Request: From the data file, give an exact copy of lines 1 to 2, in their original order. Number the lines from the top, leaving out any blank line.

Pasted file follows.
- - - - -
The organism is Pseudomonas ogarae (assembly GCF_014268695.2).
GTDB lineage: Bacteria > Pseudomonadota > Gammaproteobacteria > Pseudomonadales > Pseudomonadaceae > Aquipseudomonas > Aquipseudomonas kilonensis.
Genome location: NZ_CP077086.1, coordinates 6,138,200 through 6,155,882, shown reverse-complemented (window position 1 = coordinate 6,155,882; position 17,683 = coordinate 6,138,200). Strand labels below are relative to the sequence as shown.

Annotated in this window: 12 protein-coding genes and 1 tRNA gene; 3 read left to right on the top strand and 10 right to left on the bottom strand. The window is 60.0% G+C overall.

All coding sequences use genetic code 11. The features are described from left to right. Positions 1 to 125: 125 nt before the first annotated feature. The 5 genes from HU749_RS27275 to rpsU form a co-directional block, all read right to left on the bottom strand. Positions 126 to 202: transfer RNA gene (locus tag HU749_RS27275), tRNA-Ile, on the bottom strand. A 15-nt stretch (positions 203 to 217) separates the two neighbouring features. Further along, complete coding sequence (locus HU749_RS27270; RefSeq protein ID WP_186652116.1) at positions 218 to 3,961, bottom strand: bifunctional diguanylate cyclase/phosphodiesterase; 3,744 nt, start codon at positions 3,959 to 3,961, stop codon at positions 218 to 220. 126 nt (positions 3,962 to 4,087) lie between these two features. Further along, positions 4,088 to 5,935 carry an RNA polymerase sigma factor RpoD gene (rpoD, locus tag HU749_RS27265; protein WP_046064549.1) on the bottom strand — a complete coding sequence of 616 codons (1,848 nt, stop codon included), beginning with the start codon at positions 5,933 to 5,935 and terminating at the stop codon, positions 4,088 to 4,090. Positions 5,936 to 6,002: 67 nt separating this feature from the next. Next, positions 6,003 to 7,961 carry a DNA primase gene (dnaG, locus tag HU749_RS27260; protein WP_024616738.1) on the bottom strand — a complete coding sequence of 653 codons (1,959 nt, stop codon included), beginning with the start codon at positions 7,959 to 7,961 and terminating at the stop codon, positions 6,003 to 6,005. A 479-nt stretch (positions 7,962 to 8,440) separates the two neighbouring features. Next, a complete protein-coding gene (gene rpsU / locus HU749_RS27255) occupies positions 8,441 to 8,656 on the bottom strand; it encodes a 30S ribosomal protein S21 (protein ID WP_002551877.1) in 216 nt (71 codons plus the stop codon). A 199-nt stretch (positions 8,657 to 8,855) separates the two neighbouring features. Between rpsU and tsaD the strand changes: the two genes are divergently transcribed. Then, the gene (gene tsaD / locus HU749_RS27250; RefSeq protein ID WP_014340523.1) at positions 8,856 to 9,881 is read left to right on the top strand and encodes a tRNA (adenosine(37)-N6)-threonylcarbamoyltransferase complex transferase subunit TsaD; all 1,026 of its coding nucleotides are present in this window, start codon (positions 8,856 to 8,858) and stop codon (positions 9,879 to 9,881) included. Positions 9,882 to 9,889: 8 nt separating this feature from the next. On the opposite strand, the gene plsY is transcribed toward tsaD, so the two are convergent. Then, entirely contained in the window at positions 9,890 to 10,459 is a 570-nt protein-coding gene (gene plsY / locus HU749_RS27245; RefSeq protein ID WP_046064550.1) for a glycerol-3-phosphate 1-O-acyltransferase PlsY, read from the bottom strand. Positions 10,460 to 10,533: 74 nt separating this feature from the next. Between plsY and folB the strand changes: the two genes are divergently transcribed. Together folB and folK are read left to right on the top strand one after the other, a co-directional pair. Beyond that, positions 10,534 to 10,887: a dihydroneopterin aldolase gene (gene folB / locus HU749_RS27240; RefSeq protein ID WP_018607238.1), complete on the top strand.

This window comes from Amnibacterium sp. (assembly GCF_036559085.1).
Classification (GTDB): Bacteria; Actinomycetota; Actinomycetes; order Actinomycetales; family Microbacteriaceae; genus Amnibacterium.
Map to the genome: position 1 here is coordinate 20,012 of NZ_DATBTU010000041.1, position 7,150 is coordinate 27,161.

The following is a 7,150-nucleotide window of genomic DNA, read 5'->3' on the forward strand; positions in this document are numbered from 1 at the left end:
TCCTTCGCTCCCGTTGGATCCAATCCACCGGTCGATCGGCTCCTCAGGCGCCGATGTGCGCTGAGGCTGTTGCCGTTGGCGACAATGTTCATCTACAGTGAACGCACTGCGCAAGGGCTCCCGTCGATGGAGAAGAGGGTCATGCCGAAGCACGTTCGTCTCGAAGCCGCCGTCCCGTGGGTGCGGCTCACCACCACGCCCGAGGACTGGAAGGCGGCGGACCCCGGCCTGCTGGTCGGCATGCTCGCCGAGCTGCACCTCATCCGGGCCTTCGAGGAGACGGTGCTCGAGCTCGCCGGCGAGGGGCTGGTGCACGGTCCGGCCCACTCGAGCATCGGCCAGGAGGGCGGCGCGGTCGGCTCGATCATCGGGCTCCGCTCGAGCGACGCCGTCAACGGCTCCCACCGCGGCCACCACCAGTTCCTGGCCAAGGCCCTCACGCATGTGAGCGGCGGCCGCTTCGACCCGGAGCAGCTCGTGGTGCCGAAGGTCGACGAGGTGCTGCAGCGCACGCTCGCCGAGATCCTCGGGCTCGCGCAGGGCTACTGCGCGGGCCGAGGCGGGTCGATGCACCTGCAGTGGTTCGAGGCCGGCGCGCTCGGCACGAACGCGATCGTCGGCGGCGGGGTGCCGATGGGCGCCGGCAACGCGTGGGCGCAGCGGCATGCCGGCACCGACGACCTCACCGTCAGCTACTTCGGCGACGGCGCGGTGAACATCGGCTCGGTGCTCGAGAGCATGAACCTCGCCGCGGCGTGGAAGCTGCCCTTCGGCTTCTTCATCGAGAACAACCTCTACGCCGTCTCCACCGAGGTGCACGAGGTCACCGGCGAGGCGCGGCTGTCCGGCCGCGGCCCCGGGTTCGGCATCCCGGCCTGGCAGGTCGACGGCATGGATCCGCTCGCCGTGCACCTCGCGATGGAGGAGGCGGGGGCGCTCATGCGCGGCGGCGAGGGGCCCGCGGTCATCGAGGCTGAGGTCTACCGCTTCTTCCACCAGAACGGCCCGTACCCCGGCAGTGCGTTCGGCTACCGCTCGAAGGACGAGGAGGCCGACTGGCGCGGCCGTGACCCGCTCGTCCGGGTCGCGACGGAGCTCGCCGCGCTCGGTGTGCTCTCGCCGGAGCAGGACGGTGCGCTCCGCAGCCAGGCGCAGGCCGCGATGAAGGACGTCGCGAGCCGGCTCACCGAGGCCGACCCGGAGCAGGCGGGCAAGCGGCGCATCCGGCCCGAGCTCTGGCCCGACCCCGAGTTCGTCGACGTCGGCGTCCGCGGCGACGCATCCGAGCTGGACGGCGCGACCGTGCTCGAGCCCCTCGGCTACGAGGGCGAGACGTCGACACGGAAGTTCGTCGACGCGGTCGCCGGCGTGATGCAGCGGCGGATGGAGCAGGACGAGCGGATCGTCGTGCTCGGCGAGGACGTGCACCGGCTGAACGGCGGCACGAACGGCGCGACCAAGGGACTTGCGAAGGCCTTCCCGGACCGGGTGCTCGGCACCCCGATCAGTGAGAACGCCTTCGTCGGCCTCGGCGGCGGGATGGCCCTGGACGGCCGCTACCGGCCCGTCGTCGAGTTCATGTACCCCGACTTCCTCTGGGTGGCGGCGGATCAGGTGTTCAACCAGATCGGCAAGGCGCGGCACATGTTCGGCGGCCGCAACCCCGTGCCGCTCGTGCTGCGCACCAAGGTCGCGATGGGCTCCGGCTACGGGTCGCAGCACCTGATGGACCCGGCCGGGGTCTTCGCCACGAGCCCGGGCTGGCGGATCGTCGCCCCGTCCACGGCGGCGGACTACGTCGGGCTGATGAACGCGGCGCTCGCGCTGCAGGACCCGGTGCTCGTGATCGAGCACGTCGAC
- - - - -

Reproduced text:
The organism is Pseudomonas ogarae (assembly GCF_014268695.2).
GTDB lineage: Bacteria > Pseudomonadota > Gammaproteobacteria > Pseudomonadales > Pseudomonadaceae > Aquipseudomonas > Aquipseudomonas kilonensis.